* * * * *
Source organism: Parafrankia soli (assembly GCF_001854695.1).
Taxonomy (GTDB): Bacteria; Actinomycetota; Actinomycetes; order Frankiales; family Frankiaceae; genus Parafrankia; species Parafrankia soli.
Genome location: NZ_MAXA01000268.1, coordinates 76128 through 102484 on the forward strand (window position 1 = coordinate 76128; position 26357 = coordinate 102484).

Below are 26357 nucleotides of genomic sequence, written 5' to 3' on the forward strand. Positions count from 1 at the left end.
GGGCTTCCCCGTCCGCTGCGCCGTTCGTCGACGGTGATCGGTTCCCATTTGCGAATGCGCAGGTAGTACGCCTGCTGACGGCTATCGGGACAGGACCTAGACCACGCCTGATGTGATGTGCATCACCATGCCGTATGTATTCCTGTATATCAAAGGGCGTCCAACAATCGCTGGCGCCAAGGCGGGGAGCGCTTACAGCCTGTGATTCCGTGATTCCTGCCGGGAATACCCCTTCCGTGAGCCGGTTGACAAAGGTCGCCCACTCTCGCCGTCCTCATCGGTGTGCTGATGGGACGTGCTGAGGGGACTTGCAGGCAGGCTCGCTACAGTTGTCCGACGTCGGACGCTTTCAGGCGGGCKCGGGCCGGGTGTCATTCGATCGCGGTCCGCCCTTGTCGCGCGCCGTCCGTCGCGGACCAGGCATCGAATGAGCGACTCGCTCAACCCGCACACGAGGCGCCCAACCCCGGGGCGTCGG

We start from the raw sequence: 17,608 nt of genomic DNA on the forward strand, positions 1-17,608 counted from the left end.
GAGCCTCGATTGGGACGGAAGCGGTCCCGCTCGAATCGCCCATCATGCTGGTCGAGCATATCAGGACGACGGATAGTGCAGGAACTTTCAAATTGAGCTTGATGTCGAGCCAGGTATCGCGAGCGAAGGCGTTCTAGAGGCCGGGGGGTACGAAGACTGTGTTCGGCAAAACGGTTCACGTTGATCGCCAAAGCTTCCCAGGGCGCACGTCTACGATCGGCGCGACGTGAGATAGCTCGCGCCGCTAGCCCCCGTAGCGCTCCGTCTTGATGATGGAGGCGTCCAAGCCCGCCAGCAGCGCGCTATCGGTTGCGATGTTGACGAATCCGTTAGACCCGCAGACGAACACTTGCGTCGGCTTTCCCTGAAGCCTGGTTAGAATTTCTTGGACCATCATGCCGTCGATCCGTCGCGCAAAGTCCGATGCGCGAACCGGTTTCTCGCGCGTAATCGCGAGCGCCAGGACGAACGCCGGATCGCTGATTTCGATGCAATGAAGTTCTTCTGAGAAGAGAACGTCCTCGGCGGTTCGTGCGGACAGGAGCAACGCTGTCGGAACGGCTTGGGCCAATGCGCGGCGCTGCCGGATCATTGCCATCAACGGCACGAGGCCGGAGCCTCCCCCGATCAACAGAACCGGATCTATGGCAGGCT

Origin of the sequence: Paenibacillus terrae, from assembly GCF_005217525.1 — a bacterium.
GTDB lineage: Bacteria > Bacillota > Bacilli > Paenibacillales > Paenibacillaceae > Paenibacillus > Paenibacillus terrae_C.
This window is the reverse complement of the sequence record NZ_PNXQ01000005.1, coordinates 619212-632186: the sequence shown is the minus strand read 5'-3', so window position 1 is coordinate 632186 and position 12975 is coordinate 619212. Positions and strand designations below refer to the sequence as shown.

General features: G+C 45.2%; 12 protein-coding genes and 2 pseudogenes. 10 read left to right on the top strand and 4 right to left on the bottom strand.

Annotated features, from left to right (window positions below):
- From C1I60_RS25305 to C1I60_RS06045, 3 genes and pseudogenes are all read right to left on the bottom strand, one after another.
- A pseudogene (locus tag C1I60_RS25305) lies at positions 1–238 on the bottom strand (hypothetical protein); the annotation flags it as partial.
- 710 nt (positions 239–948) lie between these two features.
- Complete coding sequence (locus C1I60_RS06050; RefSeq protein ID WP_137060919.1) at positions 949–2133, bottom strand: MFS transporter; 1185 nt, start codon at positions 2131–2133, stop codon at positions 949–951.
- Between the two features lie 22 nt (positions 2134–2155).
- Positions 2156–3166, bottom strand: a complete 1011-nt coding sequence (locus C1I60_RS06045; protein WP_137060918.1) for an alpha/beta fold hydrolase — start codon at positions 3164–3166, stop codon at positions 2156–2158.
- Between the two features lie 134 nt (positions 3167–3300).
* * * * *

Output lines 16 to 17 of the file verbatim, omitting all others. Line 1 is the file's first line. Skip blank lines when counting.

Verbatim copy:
- Complete coding sequence (locus C1I60_RS06050; RefSeq protein ID WP_137060919.1) at positions 949–2133, bottom strand: MFS transporter; 1185 nt, start codon at positions 2131–2133, stop codon at positions 949–951.
- Between the two features lie 22 nt (positions 2134–2155).